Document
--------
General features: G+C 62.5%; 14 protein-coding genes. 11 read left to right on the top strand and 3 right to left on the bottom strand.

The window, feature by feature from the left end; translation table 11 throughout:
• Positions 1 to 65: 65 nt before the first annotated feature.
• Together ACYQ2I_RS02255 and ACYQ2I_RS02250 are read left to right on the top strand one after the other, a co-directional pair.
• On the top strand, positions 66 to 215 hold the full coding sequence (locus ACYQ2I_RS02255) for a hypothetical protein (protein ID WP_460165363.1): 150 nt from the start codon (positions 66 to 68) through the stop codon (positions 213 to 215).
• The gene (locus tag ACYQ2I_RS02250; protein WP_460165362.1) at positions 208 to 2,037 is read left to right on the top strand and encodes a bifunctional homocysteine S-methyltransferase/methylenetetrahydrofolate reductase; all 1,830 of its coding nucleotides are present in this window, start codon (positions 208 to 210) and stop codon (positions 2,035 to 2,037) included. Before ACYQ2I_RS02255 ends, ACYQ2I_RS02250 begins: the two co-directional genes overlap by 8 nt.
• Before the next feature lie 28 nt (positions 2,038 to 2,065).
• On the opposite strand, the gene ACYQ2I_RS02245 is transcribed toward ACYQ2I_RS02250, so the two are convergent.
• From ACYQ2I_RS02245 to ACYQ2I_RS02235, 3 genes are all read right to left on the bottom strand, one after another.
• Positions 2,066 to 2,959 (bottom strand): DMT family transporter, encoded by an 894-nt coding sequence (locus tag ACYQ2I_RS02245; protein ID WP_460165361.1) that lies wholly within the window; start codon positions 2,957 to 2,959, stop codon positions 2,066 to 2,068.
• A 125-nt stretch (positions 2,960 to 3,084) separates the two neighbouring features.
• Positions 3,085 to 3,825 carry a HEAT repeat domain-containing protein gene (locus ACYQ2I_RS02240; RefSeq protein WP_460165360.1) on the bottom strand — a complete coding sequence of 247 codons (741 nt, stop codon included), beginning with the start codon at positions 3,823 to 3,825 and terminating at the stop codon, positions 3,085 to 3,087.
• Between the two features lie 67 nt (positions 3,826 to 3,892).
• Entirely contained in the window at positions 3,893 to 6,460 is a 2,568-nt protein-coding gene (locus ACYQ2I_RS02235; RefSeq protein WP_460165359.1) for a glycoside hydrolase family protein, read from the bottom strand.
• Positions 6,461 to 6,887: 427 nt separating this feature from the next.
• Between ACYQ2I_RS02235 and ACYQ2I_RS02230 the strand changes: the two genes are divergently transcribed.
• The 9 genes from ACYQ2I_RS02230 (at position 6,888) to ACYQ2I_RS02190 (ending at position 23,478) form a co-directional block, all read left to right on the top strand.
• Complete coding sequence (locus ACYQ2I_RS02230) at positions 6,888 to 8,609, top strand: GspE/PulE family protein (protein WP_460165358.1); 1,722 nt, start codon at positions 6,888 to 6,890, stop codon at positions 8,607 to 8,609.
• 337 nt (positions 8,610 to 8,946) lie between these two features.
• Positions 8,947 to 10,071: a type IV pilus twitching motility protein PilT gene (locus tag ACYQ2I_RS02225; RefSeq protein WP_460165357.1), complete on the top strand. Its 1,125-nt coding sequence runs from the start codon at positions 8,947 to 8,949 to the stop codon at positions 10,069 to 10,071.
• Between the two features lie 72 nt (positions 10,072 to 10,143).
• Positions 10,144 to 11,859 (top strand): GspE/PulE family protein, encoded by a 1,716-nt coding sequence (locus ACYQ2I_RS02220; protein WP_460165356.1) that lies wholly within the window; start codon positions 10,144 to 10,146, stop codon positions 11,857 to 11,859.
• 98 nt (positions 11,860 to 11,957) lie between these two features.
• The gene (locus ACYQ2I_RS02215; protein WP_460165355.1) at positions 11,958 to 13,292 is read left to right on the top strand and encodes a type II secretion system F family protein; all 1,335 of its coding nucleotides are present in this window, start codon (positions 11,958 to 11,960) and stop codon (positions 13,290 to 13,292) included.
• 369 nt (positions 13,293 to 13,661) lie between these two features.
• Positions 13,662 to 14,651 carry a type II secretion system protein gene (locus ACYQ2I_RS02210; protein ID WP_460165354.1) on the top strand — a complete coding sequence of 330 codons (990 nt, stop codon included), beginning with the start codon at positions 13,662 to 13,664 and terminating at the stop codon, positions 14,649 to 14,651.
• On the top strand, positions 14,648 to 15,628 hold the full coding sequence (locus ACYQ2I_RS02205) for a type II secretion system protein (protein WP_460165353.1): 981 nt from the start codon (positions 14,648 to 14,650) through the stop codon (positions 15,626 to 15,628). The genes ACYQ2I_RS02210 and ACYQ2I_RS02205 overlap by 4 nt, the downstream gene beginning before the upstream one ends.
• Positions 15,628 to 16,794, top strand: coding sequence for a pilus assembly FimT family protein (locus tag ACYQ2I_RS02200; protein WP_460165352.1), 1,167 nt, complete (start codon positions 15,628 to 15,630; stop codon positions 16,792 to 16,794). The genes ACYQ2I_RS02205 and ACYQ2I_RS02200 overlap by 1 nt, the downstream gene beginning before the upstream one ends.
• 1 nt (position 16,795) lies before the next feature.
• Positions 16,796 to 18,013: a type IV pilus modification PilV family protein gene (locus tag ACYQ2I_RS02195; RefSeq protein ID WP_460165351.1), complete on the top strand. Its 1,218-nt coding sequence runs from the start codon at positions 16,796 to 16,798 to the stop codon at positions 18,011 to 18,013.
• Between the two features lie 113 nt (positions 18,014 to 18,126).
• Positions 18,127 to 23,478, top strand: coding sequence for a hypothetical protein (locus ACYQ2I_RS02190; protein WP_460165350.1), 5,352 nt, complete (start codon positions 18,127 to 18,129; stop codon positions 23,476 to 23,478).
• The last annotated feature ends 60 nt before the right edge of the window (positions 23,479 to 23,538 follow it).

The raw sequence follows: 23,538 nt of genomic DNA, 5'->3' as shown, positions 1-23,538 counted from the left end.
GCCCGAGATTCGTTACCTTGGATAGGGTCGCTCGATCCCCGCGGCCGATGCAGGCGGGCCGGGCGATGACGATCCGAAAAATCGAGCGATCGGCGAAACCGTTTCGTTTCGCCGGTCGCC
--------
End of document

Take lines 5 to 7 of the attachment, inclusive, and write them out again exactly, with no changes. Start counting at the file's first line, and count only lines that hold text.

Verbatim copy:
• On the top strand, positions 66 to 215 hold the full coding sequence (locus ACYQ2I_RS02255) for a hypothetical protein (protein ID WP_460165363.1): 150 nt from the start codon (positions 66 to 68) through the stop codon (positions 213 to 215).
• The gene (locus tag ACYQ2I_RS02250; protein WP_460165362.1) at positions 208 to 2,037 is read left to right on the top strand and encodes a bifunctional homocysteine S-methyltransferase/methylenetetrahydrofolate reductase; all 1,830 of its coding nucleotides are present in this window, start codon (positions 208 to 210) and stop codon (positions 2,035 to 2,037) included. Before ACYQ2I_RS02255 ends, ACYQ2I_RS02250 begins: the two co-directional genes overlap by 8 nt.
• Before the next feature lie 28 nt (positions 2,038 to 2,065).